By Curt Yeomans
Southern Crescent Habitat for Humanity Executive Director Brenda Rayburn sees her organization being able to help more people move into homes, now that the group is moving into a larger home of its own, in Jonesboro.
Rayburn and other officials from Southern Crescent Habitat for Humanity, as well as several local, elected officials, and an official from the U.S. Department of Housing and Urban Development, celebrated the home assistance group's purchase of a 30,000-square-foot warehouse on Tuesday. The celebration was highlighted by a ribbon-cutting ceremony.
Rayburn said the warehouse space will give the local Habitat for Humanity affiliate, which serves Clayton, Henry and Fayette counties, a place to store home-building materials that can be used later during home builds. The affiliate has never had a storage facility, she said.
"Habitat International offers opportunities to local affiliates to get materials for free, or at least at a reduced price, but you have to get these materials by the pallet-load and you have to have a place to store them," Rayburn said. "We couldn't take advantage of that before because we didn't have any place to store these materials ...
"This will raise our capacity, and lower the cost of building supplies. When it costs less to build a house, we can build more homes for families."
The local Habitat for Humanity affiliate will spend 2010 renovating and moving into its new home, which is located at 9570 Tara Blvd., said Southern Crescent Habitat for Humanity Spokesperson Cara Welch.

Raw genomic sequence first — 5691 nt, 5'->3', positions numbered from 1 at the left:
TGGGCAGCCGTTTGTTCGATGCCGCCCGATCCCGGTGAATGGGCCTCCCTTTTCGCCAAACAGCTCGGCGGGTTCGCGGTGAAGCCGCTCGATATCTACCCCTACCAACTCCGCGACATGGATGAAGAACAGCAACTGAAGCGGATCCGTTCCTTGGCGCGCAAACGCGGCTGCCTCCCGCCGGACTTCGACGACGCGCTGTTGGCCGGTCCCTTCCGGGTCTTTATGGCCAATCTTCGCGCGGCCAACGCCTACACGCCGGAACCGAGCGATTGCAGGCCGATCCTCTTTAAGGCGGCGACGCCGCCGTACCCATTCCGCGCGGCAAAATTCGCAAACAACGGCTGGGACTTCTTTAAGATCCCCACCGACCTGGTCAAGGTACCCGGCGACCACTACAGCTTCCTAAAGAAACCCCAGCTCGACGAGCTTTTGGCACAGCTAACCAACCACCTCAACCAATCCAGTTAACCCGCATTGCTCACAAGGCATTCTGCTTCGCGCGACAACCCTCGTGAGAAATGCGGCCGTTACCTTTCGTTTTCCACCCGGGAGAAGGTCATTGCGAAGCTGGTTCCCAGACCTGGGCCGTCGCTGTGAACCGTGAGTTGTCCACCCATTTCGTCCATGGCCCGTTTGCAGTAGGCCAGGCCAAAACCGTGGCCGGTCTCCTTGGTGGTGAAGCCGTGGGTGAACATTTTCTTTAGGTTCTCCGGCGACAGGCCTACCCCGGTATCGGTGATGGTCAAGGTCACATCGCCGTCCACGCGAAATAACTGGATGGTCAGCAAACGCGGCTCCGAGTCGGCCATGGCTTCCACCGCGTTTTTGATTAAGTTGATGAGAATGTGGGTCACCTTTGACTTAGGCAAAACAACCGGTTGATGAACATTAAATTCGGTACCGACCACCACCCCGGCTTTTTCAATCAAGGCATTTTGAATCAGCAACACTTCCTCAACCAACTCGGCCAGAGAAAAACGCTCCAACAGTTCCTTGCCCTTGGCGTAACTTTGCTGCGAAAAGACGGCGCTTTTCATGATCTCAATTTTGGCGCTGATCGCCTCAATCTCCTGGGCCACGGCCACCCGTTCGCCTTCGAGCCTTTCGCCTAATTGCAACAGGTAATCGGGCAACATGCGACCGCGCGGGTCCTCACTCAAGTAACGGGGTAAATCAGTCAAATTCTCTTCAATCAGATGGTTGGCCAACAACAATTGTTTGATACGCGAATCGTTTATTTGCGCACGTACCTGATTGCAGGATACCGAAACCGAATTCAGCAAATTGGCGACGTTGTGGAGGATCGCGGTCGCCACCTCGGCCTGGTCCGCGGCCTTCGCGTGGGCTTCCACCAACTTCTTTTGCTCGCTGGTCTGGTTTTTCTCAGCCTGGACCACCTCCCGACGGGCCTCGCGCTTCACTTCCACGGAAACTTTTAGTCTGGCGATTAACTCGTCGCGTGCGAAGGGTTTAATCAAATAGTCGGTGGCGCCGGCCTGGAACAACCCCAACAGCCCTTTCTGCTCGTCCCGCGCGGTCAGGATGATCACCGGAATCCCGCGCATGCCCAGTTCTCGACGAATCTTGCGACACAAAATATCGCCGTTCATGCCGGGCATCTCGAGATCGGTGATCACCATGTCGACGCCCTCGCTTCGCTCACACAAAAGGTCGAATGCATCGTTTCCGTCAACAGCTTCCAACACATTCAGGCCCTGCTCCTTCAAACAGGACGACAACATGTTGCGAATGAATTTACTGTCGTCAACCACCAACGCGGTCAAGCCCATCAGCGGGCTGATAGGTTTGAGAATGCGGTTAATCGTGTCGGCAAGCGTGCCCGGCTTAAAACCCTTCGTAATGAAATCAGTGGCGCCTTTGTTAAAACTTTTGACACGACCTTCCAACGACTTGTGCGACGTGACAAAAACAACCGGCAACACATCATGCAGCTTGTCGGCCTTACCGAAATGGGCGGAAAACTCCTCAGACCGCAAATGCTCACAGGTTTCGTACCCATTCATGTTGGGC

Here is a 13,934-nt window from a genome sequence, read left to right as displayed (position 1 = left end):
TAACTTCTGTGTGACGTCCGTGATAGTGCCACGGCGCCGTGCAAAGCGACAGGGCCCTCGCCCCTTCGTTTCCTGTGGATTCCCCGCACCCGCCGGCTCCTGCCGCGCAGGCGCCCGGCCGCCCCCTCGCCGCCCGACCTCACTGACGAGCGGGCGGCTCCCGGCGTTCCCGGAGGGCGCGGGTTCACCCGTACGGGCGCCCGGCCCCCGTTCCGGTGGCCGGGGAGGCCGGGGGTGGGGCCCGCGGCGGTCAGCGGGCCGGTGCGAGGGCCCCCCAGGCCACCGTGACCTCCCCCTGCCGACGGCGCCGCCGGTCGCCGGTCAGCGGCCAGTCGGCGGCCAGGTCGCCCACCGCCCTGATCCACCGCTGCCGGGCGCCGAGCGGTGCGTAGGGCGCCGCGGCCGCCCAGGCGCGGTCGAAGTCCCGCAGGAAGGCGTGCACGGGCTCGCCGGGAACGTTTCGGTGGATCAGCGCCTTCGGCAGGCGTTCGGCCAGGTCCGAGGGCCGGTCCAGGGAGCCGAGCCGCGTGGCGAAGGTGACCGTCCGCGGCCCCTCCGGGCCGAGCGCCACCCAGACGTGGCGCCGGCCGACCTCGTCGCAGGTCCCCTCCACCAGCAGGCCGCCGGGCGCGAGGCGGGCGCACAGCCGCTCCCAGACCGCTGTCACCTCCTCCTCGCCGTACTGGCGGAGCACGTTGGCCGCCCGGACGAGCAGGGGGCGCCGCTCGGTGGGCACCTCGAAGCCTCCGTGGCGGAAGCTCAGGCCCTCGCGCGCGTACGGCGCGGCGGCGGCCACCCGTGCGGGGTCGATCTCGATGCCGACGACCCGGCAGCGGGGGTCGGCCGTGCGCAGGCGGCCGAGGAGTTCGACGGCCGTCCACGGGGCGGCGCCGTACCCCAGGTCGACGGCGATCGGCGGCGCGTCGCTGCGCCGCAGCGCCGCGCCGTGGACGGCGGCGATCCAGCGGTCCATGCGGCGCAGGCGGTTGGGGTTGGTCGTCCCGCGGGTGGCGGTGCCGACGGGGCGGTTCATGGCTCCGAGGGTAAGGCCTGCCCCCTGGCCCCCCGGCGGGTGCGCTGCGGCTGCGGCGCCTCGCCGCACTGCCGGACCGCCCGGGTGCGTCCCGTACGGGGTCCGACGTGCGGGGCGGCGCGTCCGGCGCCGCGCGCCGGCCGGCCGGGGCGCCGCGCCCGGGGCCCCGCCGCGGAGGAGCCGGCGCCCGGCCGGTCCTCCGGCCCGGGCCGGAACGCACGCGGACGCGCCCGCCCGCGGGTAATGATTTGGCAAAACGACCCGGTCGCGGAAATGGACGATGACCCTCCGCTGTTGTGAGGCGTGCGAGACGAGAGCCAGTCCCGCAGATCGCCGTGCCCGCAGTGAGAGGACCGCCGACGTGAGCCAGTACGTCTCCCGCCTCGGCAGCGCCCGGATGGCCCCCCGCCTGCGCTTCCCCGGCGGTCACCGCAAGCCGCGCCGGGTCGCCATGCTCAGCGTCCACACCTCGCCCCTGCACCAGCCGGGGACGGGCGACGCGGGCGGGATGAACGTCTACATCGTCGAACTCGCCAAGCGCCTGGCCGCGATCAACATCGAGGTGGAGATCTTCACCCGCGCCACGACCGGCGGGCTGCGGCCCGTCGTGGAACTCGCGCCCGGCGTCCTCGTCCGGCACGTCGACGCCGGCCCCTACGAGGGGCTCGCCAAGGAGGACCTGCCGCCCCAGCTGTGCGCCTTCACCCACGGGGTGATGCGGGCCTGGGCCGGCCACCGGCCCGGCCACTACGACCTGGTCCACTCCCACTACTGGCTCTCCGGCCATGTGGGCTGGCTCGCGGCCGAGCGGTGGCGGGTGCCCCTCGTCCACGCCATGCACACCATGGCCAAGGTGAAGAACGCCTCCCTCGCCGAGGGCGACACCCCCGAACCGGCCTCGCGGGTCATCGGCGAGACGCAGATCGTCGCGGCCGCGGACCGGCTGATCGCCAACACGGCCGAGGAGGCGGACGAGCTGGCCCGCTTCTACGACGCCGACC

She said the move is expected to be completed by the end of the year.
Bill Lacy, president of the Southern Crescent Habitat for Humanity Board of Directors, said he was "extremely excited" about the group's move into the warehouse.
"We will be able to move forward, to the next level in terms of providing services to the Southern Crescent," said Lacy, who is also the interim chief of the Henry County Fire Department.
Welch said the facility was purchased in December, using $885,433 that Clayton County officials gave to Southern Crescent Habitat for Humanity as part of the Community Development Block Grant money the county received last year.
The money is part of the American Recovery and Reinvestment Act of 2009, several Habitat for Humanity and county officials said during the ribbon-cutting ceremony on Tuesday.
Mary Pressley, the director of community planning and development for the U.S. Department of Housing and Urban Development, said the purchase of the warehouse represents the kind of projects for which federal officials wanted to see stimulus money used.
"I'm just so happy that Clayton County got the message that went out from the White House," Pressley said. "We wanted to make sure the money went to projects that were shovel-ready."
Welch said the warehouse also will help the group by giving it a place to do indoor, home-building projects during cold-weather months. Wall frames, for example, can be built in the warehouse, she explained. "We can start to put structures together in the warehouse for those times when it's cold outside," she said.
Clayton County Board of Commissioners Chairman Eldrin Bell said Clayton County as a whole will benefit from Southern Crescent Habitat from Humanity having the warehouse, because it could lead to some additional jobs.
"We came together with the money we have and leveraged it to create new jobs," Bell said.
Lacy said the new jobs would come from the affiliate being able to call on local subcontractors for work on homes that are being built. Those subcontractors include electricians, people who install heating and air-conditioning systems, and plumbers.
"Anything that allows us to build more homes will provide more work for our subcontractors," Lacy said.